Andreadis, Harriette. 2001. Sappho in Early Modern England: Female Same-Sex Literary Erotics, 1550-1714. University of Chicago Press. ISBN 978-0226020099
An examination of diverging treatments of female homoeroticism in English writing in the long 17th century, and of how the image of Sappho was used both in discussing transgressive sexuality and “chaste” passionate friendship.
* * *
Early Modern England (16-17th century) was developing a vocabulary and symbology to describe and express intimacy between women and female non-normative sexuality. This was taking place in various genres, including travel narratives, medical texts, and works of marital advice. At the same time, women were developing an evasive coded language to express such desires in their own lives. In this context, Sappho was invoked not only as a symbol of female lyricism, but also to represent and make reference to erotic bonds between women.
England in this era is sparse in documentation of same-sex behaviors between women, in part due to the silence of the law with regard to such activity. So this book focuses primarily on textual representations (both by men and women) and thus necessarily is skewed toward the literate classes. This is an era before the evolution of a clear binary between homosexual and heterosexual identity, though the concept is beginning to emerge in the later part of the 17th century.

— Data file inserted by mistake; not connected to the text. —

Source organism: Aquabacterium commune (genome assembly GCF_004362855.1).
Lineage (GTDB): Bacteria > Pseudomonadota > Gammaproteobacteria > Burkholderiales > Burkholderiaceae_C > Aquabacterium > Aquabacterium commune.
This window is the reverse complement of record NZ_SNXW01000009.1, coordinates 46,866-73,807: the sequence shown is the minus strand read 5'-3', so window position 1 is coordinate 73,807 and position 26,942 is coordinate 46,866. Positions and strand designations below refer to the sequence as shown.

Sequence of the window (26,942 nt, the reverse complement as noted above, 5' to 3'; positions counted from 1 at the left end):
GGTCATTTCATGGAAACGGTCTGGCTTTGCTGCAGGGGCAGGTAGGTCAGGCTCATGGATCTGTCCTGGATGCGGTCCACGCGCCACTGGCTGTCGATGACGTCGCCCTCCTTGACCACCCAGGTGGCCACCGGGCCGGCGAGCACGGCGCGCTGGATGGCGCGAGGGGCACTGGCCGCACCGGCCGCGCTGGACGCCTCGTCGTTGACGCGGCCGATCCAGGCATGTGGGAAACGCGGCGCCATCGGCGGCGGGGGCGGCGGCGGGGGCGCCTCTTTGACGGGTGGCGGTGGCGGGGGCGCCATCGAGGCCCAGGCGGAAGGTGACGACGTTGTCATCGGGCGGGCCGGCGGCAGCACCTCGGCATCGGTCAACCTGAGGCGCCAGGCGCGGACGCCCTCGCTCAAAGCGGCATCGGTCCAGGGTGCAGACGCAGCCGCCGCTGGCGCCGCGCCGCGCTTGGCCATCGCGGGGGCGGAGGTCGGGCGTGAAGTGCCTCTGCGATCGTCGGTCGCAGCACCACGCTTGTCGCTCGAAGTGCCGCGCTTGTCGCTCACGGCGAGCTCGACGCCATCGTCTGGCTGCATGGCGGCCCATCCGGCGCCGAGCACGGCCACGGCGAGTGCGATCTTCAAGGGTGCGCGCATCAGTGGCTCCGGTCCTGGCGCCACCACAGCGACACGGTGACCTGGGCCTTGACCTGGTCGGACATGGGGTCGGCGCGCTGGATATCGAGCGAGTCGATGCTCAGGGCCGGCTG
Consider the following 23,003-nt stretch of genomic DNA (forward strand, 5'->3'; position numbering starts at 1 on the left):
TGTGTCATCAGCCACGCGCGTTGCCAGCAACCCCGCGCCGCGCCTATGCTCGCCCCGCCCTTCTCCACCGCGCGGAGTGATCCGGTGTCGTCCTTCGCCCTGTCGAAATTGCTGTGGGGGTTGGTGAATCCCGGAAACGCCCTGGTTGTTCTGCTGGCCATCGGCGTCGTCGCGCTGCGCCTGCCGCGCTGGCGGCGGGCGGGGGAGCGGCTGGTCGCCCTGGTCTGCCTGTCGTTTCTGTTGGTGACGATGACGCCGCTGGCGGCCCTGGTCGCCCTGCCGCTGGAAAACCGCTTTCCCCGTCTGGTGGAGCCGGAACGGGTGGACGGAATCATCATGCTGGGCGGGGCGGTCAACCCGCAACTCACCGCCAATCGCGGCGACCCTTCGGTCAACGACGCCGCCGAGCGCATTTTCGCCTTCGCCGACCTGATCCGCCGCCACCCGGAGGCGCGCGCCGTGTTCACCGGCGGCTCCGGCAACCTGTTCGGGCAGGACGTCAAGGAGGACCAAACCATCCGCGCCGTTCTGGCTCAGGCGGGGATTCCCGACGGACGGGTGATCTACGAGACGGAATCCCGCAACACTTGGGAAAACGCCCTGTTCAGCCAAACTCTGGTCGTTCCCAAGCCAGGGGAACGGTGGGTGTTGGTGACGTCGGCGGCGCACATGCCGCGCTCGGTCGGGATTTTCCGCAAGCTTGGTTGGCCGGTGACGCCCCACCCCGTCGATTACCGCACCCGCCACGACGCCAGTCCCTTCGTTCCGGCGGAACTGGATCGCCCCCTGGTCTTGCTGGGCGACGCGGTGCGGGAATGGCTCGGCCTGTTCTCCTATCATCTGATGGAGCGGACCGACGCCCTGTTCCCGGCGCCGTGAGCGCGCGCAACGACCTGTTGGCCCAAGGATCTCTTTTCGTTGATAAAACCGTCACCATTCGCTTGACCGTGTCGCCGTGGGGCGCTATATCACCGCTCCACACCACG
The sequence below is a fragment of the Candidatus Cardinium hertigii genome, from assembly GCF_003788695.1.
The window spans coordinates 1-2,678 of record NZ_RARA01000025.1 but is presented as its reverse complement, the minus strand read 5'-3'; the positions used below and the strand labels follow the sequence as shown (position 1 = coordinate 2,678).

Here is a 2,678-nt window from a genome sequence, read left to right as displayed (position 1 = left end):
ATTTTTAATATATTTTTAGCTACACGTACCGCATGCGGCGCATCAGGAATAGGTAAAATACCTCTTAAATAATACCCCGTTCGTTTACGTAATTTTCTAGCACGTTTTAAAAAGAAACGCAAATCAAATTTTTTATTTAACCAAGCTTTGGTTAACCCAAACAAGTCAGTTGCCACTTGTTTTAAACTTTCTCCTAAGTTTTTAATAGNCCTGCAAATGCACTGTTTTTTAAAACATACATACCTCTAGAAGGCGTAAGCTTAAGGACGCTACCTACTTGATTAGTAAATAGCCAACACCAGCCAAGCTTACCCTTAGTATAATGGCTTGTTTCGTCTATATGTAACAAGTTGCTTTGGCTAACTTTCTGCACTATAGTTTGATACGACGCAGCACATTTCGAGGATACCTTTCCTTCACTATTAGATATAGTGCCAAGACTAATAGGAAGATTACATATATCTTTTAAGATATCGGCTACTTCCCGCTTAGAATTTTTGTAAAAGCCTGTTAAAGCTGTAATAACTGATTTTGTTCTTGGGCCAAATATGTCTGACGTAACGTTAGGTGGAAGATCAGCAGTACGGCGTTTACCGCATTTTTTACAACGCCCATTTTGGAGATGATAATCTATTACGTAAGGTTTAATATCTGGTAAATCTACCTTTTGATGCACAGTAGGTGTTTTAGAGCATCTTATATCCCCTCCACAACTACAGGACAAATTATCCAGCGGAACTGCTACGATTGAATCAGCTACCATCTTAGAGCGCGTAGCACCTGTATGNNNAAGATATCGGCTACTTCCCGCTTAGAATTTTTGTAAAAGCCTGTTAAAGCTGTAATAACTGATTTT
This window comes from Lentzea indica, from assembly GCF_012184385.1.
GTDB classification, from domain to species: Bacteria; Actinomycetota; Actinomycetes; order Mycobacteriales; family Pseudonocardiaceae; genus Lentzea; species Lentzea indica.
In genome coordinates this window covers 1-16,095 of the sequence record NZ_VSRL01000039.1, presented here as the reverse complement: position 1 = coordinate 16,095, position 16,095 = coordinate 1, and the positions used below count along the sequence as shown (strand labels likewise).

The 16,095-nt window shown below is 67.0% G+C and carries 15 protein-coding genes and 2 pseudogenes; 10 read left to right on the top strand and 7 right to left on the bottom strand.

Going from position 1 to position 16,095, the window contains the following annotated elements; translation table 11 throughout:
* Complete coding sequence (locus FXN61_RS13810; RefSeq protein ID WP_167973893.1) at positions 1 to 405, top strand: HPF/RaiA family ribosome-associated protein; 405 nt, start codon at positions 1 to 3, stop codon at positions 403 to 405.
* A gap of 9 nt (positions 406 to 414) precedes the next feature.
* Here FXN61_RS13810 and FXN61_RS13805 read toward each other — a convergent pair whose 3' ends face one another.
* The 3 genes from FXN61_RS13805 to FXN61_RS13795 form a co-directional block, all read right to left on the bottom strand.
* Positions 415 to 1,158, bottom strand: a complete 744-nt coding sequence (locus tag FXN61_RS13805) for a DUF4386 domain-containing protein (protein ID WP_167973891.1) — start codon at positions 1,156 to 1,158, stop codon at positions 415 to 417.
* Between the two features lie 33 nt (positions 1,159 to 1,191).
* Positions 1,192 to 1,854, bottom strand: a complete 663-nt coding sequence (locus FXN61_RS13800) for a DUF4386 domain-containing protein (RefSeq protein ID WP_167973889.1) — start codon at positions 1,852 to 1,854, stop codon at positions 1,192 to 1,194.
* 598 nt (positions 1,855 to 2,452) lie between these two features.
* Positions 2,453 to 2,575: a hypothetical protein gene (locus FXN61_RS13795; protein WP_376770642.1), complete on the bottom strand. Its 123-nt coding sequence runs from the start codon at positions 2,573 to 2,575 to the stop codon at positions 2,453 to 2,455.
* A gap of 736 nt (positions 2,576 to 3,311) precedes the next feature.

The material tends to fall into two approaches, based to some degree on the gender of the author. Female-authored works tend to focus on poetic expressions of emotional intimacy, while male-authored discourse tends to focus on physical sexuality in medical and advice manuals and travelogues. Some of the latter were written by women as well, but there are interesting differences in tone. And beginning in the mid 17th century, we also have female-authored works that are deliberately transgressive sexually. The image of Sappho makes her appearance across all these genres.
Toward the end of the period under study, Andreadis also looks at the court of Queen Anne in the context of an emerging concept of binary sexuality. In that era, the use of accusations or rumors of female homosexuality begins to be used to control or silence women’s erotic expression.
Chapter 1: An Erotics of Unnaming